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Maestro
02-04-2013, 11:36 PM
Hi everybody.
my name is Dan. I am relatively new to kitchen knives (but I have some experience with straight razors and honing them)
I want to buy myself a chef knife or gyuto for general work.

I already have a Tojiro Shirogami nakiri and I like the edge it takes but it goes dull too fast and it a generally delicate knife (I am worried to chop through harder foods)
the carbon steel also can rust really easily and I have to be really careful with it.

which knife do you recommend that is hardier than the one I have and holds a better edge? I will keep my eyed peeled in the classifieds section I prefer buying a used knife.

I pull the knife towards myself when I am cutting and I push down. I don't use the rocking motion often.

Thanks for your help
Dan

chinacats
02-04-2013, 11:51 PM
Greetings Maestro!

Might be best to start with this (http://www.kitchenknifeforums.com/showthread.php/2058-Which-knife-should-you-buy) questionnaire.

Maestro
02-05-2013, 12:04 AM
Thanks!

What type of knife(s) do you think you want?

chef knife /gyuto

Why is it being purchased? What, if anything, are you replacing?

I only have one nakiri knife, I need a chef knife with a pointy tip

What do you like and dislike about these qualities of your knives already?
Aesthetics- I don't care about aesthetics that much
Edge Quality/Retention- it is very important to me, my Tojiro carbon knife does not hold the very sharp edge for too long
Ease of Use- ease of sharpening is very important. 50/50 bevel is essential.
Comfort- is good to have but I don't use the knife for long periods of time because I am not a professional cook

What grip do you use?
pinch grip

What kind of cutting motion do you use?
pull knife towards myself and slice

Where do you store them?
in knife drawer

Have you ever oiled a handle?
no

What kind of cutting board(s) do you use?

I am using glass cutting board I know it is not the best option, I want to get plastic

For edge maintenance, do you use a strop, honing rod, pull through/other, or nothing?

I use synthetic 1k ,4k and 8k Norton waterstones. sometimes I use Ozuku kiita japanese stone for finishing the edge

Have they ever been sharpened?
I sharpen the knife pretty often because it does not hold its edge that well

What is your budget?

under $200

What do you cook and how often?

different types of food, I chop onions potatoes, leeks, mushrooms, butcher chicken, cut meat, etc

Special requests(Country of origin/type of wood/etc)?

I want a knife that gets an edge as good as the Tojiro shirogami nakiri that I already own, but holds it longer, is more resistant to rusting, and can take some more beating.

franzb69
02-05-2013, 12:15 AM
semi stainless ok for you? or stainless?

what cutting board do you use? wood? plastic? glass? stone?

in that drawer where you keep it, does it bang around with other knives? do you use a knife sheath or an edge guard of some sort?

Maestro
02-05-2013, 12:19 AM
I use glass cutting board right now but I want to buy plastic one. I heard glass dulls your edge quickly.

no in the drawer the knife stays comfortably. it is only the knife and my 1k stone I keep handy for touching the edge.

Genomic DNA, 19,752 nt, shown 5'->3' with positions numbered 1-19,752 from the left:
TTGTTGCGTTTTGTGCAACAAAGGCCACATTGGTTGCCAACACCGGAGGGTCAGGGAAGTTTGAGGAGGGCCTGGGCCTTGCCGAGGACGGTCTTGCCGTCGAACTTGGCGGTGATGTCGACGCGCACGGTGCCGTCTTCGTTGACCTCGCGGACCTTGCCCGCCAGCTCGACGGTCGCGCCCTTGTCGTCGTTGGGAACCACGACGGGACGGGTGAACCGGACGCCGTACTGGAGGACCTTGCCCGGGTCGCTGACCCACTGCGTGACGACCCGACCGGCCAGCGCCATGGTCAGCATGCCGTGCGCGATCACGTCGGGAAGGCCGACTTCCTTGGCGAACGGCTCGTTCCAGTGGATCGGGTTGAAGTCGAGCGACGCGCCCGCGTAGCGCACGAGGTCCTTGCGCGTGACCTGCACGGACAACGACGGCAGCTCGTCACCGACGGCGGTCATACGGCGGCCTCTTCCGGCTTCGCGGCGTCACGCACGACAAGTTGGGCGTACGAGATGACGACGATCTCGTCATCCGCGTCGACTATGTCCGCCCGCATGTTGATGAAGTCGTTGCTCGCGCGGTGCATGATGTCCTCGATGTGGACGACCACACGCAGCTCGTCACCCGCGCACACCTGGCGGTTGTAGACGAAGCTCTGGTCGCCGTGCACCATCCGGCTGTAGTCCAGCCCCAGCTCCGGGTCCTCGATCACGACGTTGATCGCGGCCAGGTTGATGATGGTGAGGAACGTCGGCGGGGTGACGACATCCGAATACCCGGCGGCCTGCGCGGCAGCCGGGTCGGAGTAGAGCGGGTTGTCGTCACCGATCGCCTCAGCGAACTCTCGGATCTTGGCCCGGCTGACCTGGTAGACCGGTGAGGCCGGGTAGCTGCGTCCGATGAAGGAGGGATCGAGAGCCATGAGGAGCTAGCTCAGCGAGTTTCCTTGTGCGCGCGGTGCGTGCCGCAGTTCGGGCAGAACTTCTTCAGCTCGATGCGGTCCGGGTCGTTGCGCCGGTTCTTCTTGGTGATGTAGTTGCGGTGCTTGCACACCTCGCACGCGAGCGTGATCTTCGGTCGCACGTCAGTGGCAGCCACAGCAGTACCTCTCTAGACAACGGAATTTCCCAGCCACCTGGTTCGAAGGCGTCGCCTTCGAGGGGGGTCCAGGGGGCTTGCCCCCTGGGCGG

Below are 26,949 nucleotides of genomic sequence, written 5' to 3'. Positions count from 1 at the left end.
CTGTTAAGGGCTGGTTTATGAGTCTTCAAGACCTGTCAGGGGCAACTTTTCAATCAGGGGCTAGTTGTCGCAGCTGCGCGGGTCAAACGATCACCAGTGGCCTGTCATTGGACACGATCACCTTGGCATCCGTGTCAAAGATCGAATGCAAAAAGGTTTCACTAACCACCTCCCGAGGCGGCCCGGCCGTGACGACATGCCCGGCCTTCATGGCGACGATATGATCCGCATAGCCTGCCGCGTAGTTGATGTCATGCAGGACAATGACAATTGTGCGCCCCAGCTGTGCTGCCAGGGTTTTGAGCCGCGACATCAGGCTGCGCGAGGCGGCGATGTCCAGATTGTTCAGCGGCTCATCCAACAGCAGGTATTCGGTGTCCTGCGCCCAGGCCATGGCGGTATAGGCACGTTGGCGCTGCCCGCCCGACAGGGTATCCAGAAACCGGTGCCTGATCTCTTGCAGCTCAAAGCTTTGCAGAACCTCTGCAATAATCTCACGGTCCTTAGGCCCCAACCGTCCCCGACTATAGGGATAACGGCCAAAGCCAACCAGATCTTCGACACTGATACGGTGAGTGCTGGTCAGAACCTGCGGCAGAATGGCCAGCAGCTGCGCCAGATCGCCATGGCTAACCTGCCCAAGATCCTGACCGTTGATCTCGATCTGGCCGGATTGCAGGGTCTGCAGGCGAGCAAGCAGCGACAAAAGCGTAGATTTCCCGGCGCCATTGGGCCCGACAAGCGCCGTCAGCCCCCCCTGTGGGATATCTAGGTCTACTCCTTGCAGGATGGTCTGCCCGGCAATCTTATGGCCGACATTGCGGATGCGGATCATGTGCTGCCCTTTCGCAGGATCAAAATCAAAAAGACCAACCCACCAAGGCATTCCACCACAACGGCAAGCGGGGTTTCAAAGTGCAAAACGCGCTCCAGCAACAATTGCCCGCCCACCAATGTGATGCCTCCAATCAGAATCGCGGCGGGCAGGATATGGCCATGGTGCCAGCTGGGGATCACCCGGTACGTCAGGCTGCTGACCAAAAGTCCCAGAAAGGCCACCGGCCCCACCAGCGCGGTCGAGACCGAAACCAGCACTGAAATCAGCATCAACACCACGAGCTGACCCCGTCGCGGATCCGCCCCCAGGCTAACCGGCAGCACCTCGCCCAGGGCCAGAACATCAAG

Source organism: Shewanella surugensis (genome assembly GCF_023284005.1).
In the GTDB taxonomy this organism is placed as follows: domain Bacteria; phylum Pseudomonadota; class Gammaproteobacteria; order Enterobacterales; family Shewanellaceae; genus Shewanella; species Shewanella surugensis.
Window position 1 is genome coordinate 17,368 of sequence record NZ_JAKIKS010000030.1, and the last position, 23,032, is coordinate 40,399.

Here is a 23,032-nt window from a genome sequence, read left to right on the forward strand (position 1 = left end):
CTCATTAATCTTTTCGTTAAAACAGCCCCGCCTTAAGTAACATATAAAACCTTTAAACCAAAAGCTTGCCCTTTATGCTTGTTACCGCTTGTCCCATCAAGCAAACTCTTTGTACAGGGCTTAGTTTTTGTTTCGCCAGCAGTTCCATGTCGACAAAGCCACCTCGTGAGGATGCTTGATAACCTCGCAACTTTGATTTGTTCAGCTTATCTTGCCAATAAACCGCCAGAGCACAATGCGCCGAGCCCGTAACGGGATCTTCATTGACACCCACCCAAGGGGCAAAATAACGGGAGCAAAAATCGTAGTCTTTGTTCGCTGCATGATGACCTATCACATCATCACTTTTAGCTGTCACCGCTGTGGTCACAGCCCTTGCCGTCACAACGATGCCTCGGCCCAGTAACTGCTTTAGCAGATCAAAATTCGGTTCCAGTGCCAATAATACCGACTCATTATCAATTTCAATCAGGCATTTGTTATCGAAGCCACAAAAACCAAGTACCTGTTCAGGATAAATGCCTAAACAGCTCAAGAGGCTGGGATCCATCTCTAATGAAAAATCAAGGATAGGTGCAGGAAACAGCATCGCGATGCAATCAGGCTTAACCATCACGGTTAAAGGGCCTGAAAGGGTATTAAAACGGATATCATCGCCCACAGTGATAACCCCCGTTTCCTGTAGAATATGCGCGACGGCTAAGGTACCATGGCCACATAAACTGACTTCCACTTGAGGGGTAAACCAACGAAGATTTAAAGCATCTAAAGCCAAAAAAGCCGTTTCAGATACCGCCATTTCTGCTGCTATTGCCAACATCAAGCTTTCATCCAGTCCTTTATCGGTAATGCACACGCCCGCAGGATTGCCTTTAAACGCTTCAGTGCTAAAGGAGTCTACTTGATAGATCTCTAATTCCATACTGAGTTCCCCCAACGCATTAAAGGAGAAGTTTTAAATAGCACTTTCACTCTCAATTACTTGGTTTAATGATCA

James
02-05-2013, 12:23 AM
Go for a wood cutting board (preferably end grain maple) first. This will save you a lot of grief and will make your edges last exponentially longer. Then I'd look at the sakai yusuke stainless. Ask the seller (bluewayjapan) for a knife with an increased hardness.

mc2442
02-05-2013, 12:39 AM
Welcome aboard!

I cringed when I read the glass cutting board. No wonder your edges do not last very long. I use a large end grain maple for larger jobs, and epicurean boards (some kind of press material) for quick ones. I am sure you will get a lot of suggestions, though the end grain wood will prevail.

franzb69
02-05-2013, 12:41 AM
glass will kill any knife edge. wood or plastic will make your edge last way longer. wood is better. =D

this is why we should include the questions i added into the stock questions. =D


on the rust issue, read up or watch youtube on how to care for carbon steel knives.

Drumjockey
02-05-2013, 02:08 AM
My Kikuichi Warikomi Elite chef's knife is a little more than your desired $200 budget but it holds its edge very well through constant use with approx. monthly sharpenings & minor realignment on a simple $11 ceramic rod; is stainless with western-style handle; and takes a beating without chipping no matter what i am cutting, though I 'm not ripping through bones with it. Not a lot of Kikuichi love on this forum (to be fair, I haven't seen any Kikuichi hate either:) but I really like this knife for constant use with great edge retention, minimal worry and minimal upkeep. Wasn't sure about it when I bought it, had heard mixed reviews about Swedish blade steel, but it really grew on me and now it remains my go-to even though I own 'nicer' knives

Drumjockey
02-05-2013, 02:10 AM
All I use is a 5000-grit ceramic waterstone and the cheapo ceramic rod, btw

NO ChoP!
02-05-2013, 07:59 AM
If you like your Tojiro, they also make a hand hammered gyuto that will come in under $200 that fits all your criteria...its a nice knife; very tough.

vicv
02-05-2013, 09:42 AM
Those shirogami knives are plenty hard. Your edge retention issues are from your use of a glass cutting board. No matter how hard the blade steel is it will dull very fast using that. If you just want another knife and don't want carbon either tojiro dp for stainless or maybe a carbonext would be a wise decision and both fall well under your price range. First replace your board and that tojiro you have will hold its edge quite well

Maestro
02-05-2013, 09:49 AM
Thanks for the recommendations. so the first step is to get a cutting board.

I was thinking of buying a ******** artifex knife because I had heard good things. or a used Konosuke HD or Konosuke HH

Thanks for knife recommendations please keep them coming

Regards
Dan

chinacats
02-05-2013, 10:00 AM
Maestro,

I agree with the board first and foremost. As to the Artifex, I believe it may need considerable work (thinning) out of the box to make it perform, though I have no experience with them. How about a Suisin from JKI, currently out of stock, but receive good reviews. As to the shirogami (I believe actually shironiko--shirogami is white 1), it is not known for the best edge retention, but I agree that the board is crushing the edge.